• Episode One: Vehicle CAN Bus analyzing

    Wiktor Burdecki2 days ago 0 comments

    Chevy Volt is a very complicated car, also when it comes to it's communication buses. It is equipped with 2 obd2 ports on driver and passenger side. Those ports expose various CAN and SWCAN buses, more about them here.

    Mine primary focus is on a low-speed SWCAN bus on pin 1. It is not like a classic CAN bus, because signal is carried on one wire, with signal levels relative to chassis ground. But fortunately standard CAN hardware like transcievers can be interfaced with it. To make it work all grounds have to be connected together, and also CAN LOW termninal has to be connected to ground. CAN HIGH connects to SWCAN (pin 1 in OBD2 connector). More on GMLAN/SWCAN here

    To make it all work I have to determine what data gets transmitted on the bus when I press a button on the steering wheel. To do it I made an analyzer from a cheap MCP2515 CAN-SPI module and Raspberry pi. CAN module needed a little modification to work with 3,3V from Pi. With a help of a driver, we can get CAN bus in linux, visible as a native network interface with a help of SocketCAN support in current linux kernel. To analyze captured data we can use Wireshark or command line tools from package can-utils. I choose the second way, but I warn everybody that it's harder to configure, since you have to compile can-utils from source. apt-get on raspberry pi downloads very old version of package, which does not have support for 29-bit CAN IDs. Clone git repository, and This link might help with compilation and installation process. Beware, also a libtool package is needed to execute scripts succesfully)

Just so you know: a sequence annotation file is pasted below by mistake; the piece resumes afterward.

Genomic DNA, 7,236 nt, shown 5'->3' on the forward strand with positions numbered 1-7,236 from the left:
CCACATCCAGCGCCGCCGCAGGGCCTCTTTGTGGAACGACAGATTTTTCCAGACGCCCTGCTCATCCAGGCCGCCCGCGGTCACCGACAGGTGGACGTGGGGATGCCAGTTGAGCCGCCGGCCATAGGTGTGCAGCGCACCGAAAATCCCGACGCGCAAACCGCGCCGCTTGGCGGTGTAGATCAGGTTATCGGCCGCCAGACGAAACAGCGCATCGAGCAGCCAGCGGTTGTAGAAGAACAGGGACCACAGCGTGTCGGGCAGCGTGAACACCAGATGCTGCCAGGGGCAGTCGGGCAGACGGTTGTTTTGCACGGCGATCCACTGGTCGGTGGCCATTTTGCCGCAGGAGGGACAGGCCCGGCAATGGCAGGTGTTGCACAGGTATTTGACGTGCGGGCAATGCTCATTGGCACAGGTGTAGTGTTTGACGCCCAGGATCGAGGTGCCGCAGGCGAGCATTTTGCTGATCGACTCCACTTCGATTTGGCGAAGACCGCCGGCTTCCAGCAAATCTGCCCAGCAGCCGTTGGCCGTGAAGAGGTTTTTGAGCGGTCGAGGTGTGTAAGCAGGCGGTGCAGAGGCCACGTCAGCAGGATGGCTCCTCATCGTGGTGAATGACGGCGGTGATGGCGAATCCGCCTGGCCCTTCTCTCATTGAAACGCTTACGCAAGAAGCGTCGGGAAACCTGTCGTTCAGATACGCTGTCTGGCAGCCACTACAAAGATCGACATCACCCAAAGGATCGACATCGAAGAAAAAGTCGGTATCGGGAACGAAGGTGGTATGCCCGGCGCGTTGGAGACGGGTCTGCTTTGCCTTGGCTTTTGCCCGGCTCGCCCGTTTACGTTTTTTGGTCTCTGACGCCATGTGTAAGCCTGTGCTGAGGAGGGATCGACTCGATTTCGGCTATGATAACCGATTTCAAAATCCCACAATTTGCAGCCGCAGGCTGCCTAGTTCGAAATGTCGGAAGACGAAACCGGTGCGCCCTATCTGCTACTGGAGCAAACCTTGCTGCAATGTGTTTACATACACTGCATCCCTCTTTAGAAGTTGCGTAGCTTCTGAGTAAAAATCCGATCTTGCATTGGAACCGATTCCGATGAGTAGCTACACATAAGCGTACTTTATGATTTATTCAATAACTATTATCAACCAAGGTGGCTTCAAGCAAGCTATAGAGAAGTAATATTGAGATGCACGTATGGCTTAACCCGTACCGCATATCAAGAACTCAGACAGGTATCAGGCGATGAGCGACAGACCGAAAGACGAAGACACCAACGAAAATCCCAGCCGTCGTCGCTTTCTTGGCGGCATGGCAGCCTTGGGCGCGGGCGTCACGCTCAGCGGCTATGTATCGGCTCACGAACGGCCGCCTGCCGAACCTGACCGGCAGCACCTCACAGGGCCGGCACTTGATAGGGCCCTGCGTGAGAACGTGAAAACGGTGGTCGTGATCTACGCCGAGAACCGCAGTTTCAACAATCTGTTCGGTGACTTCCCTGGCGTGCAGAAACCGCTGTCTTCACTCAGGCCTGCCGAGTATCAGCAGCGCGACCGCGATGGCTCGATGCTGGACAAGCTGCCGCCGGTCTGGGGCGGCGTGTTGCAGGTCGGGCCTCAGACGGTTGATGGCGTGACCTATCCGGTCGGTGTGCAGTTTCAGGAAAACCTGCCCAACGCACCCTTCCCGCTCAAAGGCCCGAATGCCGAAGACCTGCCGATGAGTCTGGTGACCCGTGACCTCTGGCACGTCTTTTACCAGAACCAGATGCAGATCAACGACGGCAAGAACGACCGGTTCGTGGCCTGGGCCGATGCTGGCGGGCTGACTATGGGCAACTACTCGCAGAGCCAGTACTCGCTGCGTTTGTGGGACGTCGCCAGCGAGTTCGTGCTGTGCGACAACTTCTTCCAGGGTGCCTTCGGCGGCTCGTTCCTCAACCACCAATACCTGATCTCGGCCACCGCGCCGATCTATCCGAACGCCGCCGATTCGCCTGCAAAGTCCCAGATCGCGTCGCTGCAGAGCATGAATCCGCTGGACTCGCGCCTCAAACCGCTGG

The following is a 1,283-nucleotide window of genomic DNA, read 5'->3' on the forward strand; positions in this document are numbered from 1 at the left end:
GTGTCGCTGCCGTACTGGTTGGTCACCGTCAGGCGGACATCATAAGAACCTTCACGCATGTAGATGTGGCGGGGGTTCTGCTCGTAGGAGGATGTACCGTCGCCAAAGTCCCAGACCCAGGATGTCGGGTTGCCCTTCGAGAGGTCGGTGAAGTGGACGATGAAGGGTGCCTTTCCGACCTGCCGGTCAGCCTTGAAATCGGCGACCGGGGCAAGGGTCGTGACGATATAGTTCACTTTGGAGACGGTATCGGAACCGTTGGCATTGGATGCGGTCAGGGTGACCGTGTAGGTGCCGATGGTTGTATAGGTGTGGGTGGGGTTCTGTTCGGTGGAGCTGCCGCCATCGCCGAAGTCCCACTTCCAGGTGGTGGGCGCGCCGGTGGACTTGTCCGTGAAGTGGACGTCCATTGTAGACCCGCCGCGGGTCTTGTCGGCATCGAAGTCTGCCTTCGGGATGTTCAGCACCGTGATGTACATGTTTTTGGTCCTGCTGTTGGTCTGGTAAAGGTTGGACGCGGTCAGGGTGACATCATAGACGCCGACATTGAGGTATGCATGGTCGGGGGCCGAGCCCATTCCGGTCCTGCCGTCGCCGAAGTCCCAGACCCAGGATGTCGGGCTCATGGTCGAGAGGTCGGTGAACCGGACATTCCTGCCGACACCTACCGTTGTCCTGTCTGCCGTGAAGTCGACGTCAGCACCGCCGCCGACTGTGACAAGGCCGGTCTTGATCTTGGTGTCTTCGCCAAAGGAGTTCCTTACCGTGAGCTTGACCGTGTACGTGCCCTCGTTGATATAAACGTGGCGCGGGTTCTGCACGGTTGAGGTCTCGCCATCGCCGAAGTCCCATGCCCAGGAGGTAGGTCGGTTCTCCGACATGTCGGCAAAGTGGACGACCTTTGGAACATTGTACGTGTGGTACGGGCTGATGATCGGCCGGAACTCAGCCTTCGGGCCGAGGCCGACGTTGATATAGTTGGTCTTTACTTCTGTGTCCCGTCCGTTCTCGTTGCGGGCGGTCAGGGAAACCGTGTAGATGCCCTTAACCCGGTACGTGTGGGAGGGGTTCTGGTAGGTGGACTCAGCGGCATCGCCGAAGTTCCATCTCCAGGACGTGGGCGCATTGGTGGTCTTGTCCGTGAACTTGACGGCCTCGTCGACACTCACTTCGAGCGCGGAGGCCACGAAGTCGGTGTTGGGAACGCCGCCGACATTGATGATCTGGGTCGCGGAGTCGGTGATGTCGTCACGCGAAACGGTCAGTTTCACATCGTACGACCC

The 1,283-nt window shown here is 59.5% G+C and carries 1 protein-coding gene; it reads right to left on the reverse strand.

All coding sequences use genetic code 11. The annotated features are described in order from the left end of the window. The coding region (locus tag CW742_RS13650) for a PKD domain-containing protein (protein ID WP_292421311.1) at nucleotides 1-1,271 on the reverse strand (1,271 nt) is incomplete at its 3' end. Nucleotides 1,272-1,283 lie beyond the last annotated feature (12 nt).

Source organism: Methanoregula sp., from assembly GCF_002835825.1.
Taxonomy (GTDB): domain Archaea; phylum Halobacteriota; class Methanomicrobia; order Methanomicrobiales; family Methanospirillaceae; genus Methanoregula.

With working and newest version of can-utils I can start sniffing. I enabled interface can0 with command 

    sudo ip link set can0 up type can bitrate 33300
    

    and then used cansniffer application from can-utils package

    cansniffer can0 -c

    I use my raspberry pi without a screen, so all was done via ssh. At first a huge list of CAN IDs transmitting data showed up. But to minimize amount of data transmitted on the CAN bus, I turned vehicle off, opened the drivers door and waited a while for all modules to go to sleep. Then I turned on the radio with a button on dashboard. Big amount of data showed up in cansniffer, but because it disappears after a moment of inactivity (data not changing for given ID), a list cleared itself to a few rows after a moment. After a few clicks on steering wheel I got CAN ID i was searching for.

    ID 10438040(hex) is transmitting one byte of data on every steering wheel multimedia button event. Event type is determined by this byte's value:

    00-button released

    01-vol up pressed

    02-voldown pressed

    03-next track pressed

    04-previous track pressed

    05-audio source pressed

    06-voice/answer pressed

    07-mute pressed

    Criuse control buttons seem to be on another CAN bus, or need car to be turned on - i haven't seen any chages when pressing them in cansniffer.

    My intent is to use 03, and 04 messages, since rest of them still triggers actions in stock radio/infotainment (on AUX prev/next track does nothing). Next step is to make an embedded sniffer with some microcontroller to sniff data only from 0x10438040 CAN ID. 

    See ya till next update on project! :)